Melanosis coli refers to the dark pigmentation of the colonic mucosa in patients taking anthracene-containing laxatives. While this pigmentation is harmless, it is a clue to the patient's chronic cathartic laxative use.
The melanosis pigment is not taken up by adenomatous tissue, so detection of adenomatous polyps in the background setting of melanosis coli can make polyp detection easier, as evidenced here.
Fleshy white protuberances appearing at the anorectal junction, as often seen best on retroflexion view of the region, are benign post inflammatory lesions that are not clinically significant. These should not be confused with polyps, and do not require removal.
Hypertrophied papillae, as seen here, are generally multiple, whiteish yellow in appearance, and irregular in shape, making them distinguishable from polyps.
A sigmoid volvulus presents as an acute colonic obstruction, most often in the sigmoid colon. Here, the colon has a “candy wrapper” twist, causing an obstruction, with colonic dilatation proximal to this region. With gentle pressure, the colonoscope can be advanced through this region in order to decompress the region more proximally. However, this generally provides only temporary relief of the obstruction, as opposed to a permanent solution preventing future occurrence of the volvulus.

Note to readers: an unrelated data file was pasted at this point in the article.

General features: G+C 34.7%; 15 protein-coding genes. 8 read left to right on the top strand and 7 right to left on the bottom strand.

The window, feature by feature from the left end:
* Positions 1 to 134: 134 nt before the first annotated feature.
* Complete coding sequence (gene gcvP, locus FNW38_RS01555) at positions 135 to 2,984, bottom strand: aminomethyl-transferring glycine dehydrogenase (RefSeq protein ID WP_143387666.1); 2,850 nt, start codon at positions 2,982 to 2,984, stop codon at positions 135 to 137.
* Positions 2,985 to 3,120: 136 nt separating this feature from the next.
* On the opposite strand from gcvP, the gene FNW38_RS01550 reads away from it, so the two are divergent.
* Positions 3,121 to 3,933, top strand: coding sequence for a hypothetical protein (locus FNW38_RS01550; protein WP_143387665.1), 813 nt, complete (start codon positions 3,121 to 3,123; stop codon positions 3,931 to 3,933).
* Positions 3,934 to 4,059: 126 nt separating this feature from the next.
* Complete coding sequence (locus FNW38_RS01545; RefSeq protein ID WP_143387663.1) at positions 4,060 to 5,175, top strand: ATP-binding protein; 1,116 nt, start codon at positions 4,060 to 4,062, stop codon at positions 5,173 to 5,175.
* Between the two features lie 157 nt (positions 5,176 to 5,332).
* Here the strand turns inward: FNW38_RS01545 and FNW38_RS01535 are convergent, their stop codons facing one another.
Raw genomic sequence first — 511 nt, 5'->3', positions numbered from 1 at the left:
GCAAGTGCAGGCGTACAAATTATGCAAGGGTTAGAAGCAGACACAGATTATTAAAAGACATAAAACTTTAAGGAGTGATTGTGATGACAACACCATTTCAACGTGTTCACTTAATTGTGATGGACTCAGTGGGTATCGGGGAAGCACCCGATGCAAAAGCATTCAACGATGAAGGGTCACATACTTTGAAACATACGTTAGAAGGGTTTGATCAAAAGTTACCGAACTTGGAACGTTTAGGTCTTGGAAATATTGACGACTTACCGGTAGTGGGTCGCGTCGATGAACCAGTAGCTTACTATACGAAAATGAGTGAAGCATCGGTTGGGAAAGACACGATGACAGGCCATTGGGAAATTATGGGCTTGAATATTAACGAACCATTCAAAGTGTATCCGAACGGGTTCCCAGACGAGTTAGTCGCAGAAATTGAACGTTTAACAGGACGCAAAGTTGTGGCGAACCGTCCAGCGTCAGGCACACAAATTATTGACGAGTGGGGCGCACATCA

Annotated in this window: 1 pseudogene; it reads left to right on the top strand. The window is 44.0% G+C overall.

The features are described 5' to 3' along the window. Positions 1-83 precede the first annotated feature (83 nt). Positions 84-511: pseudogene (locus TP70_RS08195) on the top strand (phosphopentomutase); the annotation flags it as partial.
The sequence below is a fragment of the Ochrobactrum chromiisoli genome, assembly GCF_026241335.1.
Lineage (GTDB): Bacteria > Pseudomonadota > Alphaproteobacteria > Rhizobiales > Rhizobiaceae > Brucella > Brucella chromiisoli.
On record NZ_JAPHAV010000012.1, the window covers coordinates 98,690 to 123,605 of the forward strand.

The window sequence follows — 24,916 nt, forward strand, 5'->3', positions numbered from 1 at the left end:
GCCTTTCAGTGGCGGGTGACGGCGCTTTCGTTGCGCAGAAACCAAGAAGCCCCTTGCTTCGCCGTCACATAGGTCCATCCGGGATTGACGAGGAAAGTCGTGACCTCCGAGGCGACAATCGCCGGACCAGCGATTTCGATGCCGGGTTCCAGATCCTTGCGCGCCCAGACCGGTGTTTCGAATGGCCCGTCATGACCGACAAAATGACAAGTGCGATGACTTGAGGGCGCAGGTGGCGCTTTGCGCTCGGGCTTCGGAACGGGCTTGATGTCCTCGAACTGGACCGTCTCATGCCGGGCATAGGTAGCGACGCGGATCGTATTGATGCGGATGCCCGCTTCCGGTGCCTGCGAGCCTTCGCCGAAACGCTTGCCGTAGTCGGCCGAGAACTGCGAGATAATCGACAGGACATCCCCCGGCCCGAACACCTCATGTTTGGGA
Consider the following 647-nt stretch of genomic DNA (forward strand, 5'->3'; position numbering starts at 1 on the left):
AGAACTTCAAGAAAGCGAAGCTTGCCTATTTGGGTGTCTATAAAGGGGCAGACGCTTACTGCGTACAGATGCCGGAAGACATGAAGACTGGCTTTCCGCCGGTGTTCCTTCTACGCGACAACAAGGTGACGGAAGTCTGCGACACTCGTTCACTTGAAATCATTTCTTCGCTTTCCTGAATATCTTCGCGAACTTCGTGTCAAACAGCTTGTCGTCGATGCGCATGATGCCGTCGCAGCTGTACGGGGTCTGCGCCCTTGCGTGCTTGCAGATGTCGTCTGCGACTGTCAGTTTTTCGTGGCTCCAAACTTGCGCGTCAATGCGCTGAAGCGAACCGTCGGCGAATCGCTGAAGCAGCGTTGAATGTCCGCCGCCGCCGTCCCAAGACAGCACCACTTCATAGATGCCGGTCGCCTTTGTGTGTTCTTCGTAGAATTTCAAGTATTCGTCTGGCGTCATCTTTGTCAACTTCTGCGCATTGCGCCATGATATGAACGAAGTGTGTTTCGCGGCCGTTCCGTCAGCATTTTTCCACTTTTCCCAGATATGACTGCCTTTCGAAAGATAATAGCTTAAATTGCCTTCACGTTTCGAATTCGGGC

It is generally easy to discern when the scope is above the region of the sigmoid volvulus. The colon is generally dilated from air and stool filled, causing the lighting of the region to be diminished, and an overall dim appearance.
An acute infection with Clostridium difficile will cause an acute colitis of the colon. The hallmark lesions are whitish yellow exudative lesions, which on histologic examination have a characteristic “volcano eruption” appearance.
Typical appearance of C. difficile colitis. Following antibiotic therapy, the colonic mucosa will appear normal.